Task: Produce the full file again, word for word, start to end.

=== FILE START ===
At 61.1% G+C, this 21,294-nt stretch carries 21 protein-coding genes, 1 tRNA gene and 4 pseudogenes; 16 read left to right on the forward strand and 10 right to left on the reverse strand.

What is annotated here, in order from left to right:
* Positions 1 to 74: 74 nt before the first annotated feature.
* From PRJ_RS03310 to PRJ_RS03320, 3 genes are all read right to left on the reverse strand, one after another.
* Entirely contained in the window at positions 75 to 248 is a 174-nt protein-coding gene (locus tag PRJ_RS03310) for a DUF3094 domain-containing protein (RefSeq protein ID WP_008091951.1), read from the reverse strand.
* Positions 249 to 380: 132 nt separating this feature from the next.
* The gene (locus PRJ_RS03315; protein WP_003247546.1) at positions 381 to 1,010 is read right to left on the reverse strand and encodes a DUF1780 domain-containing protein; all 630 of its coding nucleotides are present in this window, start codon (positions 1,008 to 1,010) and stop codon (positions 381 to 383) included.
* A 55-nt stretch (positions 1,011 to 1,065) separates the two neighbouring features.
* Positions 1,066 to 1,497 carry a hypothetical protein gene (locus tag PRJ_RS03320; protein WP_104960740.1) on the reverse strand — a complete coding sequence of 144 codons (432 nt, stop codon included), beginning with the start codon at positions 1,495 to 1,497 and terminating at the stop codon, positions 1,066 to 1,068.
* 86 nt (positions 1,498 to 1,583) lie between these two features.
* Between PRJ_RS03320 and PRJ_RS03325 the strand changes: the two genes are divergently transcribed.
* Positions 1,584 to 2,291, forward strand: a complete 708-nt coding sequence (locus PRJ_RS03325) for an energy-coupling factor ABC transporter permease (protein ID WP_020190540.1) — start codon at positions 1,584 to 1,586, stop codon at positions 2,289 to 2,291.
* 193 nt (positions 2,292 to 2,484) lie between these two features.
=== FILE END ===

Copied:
At 61.1% G+C, this 21,294-nt stretch carries 21 protein-coding genes, 1 tRNA gene and 4 pseudogenes; 16 read left to right on the forward strand and 10 right to left on the reverse strand.

What is annotated here, in order from left to right:
* Positions 1 to 74: 74 nt before the first annotated feature.
* From PRJ_RS03310 to PRJ_RS03320, 3 genes are all read right to left on the reverse strand, one after another.
* Entirely contained in the window at positions 75 to 248 is a 174-nt protein-coding gene (locus tag PRJ_RS03310) for a DUF3094 domain-containing protein (RefSeq protein ID WP_008091951.1), read from the reverse strand.
* Positions 249 to 380: 132 nt separating this feature from the next.
* The gene (locus PRJ_RS03315; protein WP_003247546.1) at positions 381 to 1,010 is read right to left on the reverse strand and encodes a DUF1780 domain-containing protein; all 630 of its coding nucleotides are present in this window, start codon (positions 1,008 to 1,010) and stop codon (positions 381 to 383) included.
* A 55-nt stretch (positions 1,011 to 1,065) separates the two neighbouring features.
* Positions 1,066 to 1,497 carry a hypothetical protein gene (locus tag PRJ_RS03320; protein WP_104960740.1) on the reverse strand — a complete coding sequence of 144 codons (432 nt, stop codon included), beginning with the start codon at positions 1,495 to 1,497 and terminating at the stop codon, positions 1,066 to 1,068.
* 86 nt (positions 1,498 to 1,583) lie between these two features.
* Between PRJ_RS03320 and PRJ_RS03325 the strand changes: the two genes are divergently transcribed.
* Positions 1,584 to 2,291, forward strand: a complete 708-nt coding sequence (locus PRJ_RS03325) for an energy-coupling factor ABC transporter permease (protein ID WP_020190540.1) — start codon at positions 1,584 to 1,586, stop codon at positions 2,289 to 2,291.
* 193 nt (positions 2,292 to 2,484) lie between these two features.